ZACC avoids graft-accused Mnangagwa crony

Spread This News

By Leopold Munhende

“We cannot jump onto something that the PAC is inquiring into. If the PAC recommends that we investigate or that there is need for further investigations, then we will proceed to investigate,” said Makamure.

THE Zimbabwe Anti-Corruption Commission (ZACC) has turned a blind eye on alleged corruption involving Sakunda Holdings, a company run by Kuda Tagwirei, President Emmerson Mnangagwa’s reported close ally.

The Public Accounts Committee (PAC) led by Tendai Biti recently alleged that an estimated US$3 billion was abused under government’s command agriculture scheme that was managed by Sakunda.

The fuel company procured and also distributed agricultural inputs under the scheme, a practice that the Office of the Auditor General (OAG) condemned as conflict of interest.

According to the OAG, Sakunda received US$411 million for maize, soya and wheat production in 2018.

But ZACC said it would not investigate Sakunda or individuals involved in the alleged abuse of scheme funds because it had not received a complaint.

John Makamure, the ZACC spokesperson, told that the commission was waiting for complainants to come forward or, alternatively, PAC to make recommendations for the command agriculture project to be investigated.

“We have not received any reports as yet. We always call upon citizens to report any case of corruption so that we have a basis for investigation and that has to be understood.

“We cannot jump onto something that the PAC is inquiring into. If the PAC recommends that we investigate or that there is need for further investigations, then we will proceed to investigate,” said Makamure.

The Anti-Corruption Commission Act (Chapter 9:22), however, does not limit ZACC’s functions to passively receiving complaints.

The Act provides that the commission can monitor and examine practices, systems and procurement procedures of public and private enterprises.

The same law also stipulates that ZACC must “investigate any conduct of any person whom the Commission has reason to believe is connected with activities involving corruption”.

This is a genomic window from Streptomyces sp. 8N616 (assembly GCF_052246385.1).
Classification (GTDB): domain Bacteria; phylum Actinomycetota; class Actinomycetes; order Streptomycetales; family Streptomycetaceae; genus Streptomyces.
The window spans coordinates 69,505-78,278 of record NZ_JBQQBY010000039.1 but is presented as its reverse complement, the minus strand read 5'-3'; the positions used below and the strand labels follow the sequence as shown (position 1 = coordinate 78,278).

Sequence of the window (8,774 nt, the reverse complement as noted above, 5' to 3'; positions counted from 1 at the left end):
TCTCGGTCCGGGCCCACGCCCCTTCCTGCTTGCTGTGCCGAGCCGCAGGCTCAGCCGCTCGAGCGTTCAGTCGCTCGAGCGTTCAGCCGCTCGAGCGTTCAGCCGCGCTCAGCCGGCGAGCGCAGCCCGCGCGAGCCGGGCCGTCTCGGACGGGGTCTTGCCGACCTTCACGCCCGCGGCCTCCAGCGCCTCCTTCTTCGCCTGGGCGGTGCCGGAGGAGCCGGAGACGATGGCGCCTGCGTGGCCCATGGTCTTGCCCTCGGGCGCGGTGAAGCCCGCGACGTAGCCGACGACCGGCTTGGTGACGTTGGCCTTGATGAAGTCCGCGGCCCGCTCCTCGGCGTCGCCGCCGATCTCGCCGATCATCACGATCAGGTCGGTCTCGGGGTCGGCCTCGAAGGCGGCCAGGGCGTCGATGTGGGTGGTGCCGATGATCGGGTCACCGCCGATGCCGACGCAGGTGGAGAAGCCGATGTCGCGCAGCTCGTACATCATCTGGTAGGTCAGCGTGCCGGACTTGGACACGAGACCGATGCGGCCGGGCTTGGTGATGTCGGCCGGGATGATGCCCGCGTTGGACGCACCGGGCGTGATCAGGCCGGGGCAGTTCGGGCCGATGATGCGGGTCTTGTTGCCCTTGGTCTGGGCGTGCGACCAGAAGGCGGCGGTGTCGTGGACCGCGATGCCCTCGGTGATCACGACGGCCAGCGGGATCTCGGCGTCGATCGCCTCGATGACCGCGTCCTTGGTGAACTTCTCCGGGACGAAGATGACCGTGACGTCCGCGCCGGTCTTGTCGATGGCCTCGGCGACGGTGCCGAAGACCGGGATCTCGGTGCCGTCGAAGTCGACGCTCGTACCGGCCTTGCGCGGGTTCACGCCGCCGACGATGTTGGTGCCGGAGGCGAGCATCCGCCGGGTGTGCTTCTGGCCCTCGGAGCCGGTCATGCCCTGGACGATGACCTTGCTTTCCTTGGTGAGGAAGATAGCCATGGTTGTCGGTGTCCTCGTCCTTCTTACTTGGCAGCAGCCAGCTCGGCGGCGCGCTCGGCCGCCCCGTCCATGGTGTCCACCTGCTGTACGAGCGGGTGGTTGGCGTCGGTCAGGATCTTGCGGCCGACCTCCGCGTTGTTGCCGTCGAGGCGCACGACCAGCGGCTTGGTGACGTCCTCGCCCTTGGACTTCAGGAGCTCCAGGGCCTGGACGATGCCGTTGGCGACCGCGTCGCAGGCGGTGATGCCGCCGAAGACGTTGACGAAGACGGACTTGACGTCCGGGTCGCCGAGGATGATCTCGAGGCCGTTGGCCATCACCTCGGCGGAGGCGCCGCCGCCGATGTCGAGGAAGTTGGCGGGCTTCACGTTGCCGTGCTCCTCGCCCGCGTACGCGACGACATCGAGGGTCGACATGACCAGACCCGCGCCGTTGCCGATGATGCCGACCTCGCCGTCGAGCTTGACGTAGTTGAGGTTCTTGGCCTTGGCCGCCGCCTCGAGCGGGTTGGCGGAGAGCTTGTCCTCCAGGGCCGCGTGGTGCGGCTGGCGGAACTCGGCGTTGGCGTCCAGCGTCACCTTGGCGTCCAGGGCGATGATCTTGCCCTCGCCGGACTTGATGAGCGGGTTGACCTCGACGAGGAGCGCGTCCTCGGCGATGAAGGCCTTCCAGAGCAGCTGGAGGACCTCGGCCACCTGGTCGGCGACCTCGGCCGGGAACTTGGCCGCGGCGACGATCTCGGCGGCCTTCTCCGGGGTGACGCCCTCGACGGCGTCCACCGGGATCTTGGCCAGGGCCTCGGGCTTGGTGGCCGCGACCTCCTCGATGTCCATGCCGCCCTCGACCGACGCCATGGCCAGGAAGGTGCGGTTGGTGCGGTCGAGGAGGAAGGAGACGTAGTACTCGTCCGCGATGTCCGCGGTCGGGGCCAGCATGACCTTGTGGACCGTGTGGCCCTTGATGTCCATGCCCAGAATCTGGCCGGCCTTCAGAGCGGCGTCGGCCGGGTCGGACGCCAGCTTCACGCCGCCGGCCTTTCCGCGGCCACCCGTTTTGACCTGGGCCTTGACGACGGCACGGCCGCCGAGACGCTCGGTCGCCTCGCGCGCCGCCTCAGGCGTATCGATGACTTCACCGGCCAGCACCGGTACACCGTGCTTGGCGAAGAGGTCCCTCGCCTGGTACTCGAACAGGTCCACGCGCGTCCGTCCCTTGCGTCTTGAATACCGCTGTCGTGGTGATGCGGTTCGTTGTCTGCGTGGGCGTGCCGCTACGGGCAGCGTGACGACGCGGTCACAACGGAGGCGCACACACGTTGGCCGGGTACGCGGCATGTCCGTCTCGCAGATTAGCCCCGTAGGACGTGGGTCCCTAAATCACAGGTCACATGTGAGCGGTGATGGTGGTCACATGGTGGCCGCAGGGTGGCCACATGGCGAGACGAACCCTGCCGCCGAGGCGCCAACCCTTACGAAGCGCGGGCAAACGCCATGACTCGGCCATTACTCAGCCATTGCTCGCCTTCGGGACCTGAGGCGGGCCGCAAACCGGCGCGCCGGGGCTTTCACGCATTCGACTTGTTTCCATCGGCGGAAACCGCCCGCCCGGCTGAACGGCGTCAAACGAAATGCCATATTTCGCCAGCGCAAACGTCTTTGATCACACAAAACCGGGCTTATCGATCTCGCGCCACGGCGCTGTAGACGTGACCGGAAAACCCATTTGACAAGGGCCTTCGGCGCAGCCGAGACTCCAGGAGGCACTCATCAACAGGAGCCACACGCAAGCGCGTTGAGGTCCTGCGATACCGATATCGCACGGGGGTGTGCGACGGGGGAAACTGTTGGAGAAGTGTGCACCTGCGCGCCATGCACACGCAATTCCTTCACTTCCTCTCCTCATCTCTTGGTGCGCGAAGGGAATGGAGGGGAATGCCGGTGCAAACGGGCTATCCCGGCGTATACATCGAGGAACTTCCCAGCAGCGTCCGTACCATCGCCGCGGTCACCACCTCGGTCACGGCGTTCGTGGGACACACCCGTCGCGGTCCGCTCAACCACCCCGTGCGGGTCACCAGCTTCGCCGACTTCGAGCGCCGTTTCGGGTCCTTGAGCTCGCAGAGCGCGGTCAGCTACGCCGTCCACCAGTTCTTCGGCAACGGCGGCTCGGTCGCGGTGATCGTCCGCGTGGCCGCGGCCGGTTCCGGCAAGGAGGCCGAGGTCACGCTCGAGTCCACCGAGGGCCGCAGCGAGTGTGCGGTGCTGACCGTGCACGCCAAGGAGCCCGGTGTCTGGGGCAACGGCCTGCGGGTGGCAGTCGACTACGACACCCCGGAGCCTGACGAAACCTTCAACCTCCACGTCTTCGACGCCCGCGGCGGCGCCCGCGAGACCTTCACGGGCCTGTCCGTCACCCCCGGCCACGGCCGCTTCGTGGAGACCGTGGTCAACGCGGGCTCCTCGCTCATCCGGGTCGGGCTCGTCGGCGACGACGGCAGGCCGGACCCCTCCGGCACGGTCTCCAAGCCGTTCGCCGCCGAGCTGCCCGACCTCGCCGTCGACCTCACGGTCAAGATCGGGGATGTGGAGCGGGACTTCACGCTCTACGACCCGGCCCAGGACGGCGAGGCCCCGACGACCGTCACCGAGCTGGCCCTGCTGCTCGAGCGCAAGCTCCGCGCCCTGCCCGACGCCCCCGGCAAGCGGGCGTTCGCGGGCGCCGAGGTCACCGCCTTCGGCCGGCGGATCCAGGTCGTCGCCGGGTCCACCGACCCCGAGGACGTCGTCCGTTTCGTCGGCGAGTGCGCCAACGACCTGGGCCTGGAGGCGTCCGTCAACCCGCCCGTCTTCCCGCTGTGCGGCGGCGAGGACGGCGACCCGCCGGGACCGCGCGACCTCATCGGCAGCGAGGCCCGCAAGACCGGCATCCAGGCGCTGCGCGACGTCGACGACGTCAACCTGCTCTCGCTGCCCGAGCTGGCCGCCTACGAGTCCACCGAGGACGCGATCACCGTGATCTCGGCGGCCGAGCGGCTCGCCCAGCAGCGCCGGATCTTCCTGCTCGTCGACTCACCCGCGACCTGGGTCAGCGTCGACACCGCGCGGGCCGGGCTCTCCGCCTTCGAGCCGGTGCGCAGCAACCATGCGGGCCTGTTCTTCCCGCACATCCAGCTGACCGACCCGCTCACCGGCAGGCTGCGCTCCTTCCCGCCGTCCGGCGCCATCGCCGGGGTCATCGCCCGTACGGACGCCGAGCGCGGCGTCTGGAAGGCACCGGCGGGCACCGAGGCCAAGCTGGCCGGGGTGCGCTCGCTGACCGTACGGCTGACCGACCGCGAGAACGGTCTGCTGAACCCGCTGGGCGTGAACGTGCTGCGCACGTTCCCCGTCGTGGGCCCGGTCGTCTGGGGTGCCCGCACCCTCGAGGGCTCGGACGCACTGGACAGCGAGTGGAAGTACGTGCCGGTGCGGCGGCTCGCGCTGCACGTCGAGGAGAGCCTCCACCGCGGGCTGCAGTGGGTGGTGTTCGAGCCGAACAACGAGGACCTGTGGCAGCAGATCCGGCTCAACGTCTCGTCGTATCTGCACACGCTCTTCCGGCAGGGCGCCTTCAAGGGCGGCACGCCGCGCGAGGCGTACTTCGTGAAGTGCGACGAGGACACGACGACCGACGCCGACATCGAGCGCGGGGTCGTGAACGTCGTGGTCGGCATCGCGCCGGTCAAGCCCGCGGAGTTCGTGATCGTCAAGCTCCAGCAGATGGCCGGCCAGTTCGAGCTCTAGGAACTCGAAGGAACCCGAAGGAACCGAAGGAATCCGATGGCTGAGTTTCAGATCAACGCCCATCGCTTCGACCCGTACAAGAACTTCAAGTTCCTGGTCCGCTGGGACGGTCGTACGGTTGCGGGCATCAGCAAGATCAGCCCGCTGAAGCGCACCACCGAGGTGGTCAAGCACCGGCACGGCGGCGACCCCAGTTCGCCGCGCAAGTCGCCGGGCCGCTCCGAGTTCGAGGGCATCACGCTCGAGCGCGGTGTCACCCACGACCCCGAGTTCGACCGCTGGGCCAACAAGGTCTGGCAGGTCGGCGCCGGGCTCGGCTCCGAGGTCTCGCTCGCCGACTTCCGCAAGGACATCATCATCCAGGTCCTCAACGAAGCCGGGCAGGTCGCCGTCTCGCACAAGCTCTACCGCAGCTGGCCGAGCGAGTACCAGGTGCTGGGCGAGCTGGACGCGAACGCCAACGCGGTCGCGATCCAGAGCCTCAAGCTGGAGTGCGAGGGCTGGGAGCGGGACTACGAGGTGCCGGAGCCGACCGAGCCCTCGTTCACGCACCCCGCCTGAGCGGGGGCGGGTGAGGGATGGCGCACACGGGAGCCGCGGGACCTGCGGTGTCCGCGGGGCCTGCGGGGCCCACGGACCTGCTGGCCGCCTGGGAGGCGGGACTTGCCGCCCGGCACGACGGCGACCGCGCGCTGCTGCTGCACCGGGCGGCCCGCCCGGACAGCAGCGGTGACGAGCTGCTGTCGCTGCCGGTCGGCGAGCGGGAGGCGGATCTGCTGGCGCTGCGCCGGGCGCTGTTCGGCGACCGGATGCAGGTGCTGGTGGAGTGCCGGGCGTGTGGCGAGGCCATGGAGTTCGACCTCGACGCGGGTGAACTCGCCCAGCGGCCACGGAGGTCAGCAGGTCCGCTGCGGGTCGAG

The OAG noted in a recent report that its director it was barred from accessing the command agriculture contract between Sakunda and the government. This is despite the fact that the scheme is closely monitored and supervised by the Office of the President and Cabinet (OPC).

In addition, OAG noted that there were no records of inputs procurement and sale as well as the number and names of beneficiaries.

          Sacred cow…Kudakwashe Tagwirei holding hands with President Mnangagwa

Media reports that have been coming out of late also allege that a group of people from Sakunda and other input supplying entities connived to inflate the prices of seed, fertilizer, fuel coupons and other agricultural commodities, pocketing US$18 million in 2018 alone.

The International Monetary Fund (IMF) has just condemned the command agriculture programme.

In a statement, the IMF called on the government to discontinue the project as it was draining the fiscus.

But the Zimbabwean government has brushed the criticism against Sakunda and the agricultural project aside.

Last month, it assured US$2.8 billion for the continuation of command agriculture, which critics say has hardly produced enough to feed the nation in the past three seasons.

There is a strong suspicion that Sakunda used part of the money to trade on the money black market.

Last week, the Reserve Bank of Zimbabwe (RBZ) reportedly froze Sakunda’s and allied bank accounts as foreign currency rates shot through the roof. The rates relatively stabilised after the freeze, which also affected Croco Motors and Spartan Investments, which is owned by Mnangagwa’s nephew and close ally.

According to unconfirmed reports, the accounts were, however, quickly unfrozen.

Government has not shown signs that it would plug the loopholes in the command agriculture scheme, raising fears that its continued implementation will come with more leakages and a greater burden on taxpayers who will foot the servicing of the debt.

Academic and political analyst, Ibbo Mandaza said ZACC was keeping off the command agriculture scheme because it was closely linked to Mnangagwa.

“In a predatory state like Zimbabwe is, it is unlikely that the state, particularly its leadership, which is complicit in corruption implicitly and explicitly can deal with such corruption, let alone weed it out. It is impossible,” said Mandaza.